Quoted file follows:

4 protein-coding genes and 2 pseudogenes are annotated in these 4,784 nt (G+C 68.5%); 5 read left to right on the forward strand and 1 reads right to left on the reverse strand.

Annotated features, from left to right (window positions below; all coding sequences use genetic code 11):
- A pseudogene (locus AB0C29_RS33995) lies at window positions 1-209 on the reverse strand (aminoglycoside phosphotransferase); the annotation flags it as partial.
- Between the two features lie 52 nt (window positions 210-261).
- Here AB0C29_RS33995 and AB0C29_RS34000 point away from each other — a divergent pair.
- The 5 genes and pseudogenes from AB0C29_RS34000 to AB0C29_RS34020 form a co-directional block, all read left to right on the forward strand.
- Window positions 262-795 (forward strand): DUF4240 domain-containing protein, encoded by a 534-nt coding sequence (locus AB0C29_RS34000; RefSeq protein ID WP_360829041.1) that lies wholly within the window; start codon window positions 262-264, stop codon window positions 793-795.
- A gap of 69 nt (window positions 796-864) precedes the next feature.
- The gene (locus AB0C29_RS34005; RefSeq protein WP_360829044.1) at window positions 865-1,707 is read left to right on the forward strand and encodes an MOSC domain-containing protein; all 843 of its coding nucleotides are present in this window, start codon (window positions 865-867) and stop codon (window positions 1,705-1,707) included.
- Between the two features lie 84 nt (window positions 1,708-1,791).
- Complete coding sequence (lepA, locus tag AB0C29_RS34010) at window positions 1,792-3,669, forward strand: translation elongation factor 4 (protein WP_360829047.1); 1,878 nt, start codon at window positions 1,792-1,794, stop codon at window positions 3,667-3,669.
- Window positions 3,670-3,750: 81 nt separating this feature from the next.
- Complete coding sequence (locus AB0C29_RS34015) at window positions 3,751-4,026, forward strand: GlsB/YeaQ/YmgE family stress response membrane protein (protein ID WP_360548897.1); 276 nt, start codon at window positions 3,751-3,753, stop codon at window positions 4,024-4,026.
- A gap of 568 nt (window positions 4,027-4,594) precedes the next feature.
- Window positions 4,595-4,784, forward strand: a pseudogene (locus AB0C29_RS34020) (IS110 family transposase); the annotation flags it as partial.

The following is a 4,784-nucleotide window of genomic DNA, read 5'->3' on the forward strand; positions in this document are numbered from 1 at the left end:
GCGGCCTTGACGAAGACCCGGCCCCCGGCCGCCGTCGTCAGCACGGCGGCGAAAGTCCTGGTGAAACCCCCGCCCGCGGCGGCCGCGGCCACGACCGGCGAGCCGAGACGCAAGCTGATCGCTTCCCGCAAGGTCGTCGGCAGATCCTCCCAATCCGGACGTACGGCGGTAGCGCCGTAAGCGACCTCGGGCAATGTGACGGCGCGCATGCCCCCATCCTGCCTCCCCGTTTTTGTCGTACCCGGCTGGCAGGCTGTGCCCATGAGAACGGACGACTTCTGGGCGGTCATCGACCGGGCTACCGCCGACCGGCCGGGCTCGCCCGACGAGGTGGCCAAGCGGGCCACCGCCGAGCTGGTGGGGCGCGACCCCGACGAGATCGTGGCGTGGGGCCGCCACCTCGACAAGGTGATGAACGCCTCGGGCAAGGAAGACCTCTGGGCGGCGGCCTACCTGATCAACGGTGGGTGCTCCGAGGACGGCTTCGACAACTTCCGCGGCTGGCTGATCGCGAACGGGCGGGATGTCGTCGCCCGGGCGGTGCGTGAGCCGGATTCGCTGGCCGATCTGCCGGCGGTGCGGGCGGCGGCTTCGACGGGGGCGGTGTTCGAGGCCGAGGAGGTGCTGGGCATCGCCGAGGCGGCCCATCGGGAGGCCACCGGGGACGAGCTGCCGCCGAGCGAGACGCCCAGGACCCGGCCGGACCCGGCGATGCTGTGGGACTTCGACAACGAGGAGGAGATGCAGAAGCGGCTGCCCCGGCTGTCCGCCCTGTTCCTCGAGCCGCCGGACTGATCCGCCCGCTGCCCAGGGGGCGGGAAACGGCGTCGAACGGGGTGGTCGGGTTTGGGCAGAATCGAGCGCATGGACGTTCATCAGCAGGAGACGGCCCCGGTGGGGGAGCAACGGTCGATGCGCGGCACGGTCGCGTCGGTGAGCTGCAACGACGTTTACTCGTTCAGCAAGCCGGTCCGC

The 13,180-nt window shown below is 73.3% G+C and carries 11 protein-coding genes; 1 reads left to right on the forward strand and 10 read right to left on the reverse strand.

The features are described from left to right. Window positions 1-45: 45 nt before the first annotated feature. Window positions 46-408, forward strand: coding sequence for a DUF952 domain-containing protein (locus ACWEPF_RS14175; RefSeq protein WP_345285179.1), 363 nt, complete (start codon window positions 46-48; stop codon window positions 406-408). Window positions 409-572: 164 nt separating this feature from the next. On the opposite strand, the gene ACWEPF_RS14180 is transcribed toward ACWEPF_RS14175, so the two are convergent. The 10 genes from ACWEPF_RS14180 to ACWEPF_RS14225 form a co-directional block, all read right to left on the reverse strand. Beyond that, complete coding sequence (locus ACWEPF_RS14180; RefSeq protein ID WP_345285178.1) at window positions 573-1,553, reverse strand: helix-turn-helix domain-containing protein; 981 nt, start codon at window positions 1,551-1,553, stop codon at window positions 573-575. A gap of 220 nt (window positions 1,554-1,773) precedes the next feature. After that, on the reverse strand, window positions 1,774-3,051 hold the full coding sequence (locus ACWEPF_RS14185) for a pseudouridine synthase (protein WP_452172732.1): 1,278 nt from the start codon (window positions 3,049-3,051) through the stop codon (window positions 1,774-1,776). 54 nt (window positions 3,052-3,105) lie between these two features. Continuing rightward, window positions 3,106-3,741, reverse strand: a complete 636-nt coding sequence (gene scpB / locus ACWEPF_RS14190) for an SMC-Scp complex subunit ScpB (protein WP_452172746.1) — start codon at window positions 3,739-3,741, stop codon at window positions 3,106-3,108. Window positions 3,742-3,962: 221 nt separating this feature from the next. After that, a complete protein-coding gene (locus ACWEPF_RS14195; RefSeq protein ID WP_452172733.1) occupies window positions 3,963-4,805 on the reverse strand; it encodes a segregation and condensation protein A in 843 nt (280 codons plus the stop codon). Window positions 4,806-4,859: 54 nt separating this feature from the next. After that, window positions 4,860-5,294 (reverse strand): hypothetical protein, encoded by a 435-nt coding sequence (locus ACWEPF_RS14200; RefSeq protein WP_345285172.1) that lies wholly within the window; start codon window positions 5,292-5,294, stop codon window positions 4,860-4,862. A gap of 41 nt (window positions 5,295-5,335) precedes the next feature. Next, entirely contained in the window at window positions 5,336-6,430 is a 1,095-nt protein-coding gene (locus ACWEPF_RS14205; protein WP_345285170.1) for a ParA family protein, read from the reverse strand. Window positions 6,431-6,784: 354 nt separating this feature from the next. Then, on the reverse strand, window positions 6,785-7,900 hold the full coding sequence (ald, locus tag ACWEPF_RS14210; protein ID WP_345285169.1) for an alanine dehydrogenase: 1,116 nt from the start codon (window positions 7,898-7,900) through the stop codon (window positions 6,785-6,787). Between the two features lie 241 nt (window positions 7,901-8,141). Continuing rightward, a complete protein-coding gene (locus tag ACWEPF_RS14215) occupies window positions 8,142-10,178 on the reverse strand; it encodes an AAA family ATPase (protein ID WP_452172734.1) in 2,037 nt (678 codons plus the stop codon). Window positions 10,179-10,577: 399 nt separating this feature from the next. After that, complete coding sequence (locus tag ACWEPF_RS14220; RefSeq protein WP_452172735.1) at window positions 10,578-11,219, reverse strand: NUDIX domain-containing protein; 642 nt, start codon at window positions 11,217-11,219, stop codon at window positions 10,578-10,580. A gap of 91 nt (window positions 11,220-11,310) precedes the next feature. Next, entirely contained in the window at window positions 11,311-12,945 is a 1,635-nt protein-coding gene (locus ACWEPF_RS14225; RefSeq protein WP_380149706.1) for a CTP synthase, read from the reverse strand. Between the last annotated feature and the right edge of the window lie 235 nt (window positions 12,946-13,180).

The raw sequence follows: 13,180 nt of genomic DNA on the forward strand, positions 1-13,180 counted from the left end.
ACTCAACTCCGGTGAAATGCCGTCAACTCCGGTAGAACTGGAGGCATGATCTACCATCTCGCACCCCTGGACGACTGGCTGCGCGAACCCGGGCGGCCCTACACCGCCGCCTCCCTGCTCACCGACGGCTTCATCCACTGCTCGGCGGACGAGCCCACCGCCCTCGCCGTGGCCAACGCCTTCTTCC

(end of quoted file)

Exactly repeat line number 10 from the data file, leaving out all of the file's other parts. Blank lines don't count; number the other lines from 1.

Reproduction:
- Between the two features lie 84 nt (window positions 1,708-1,791).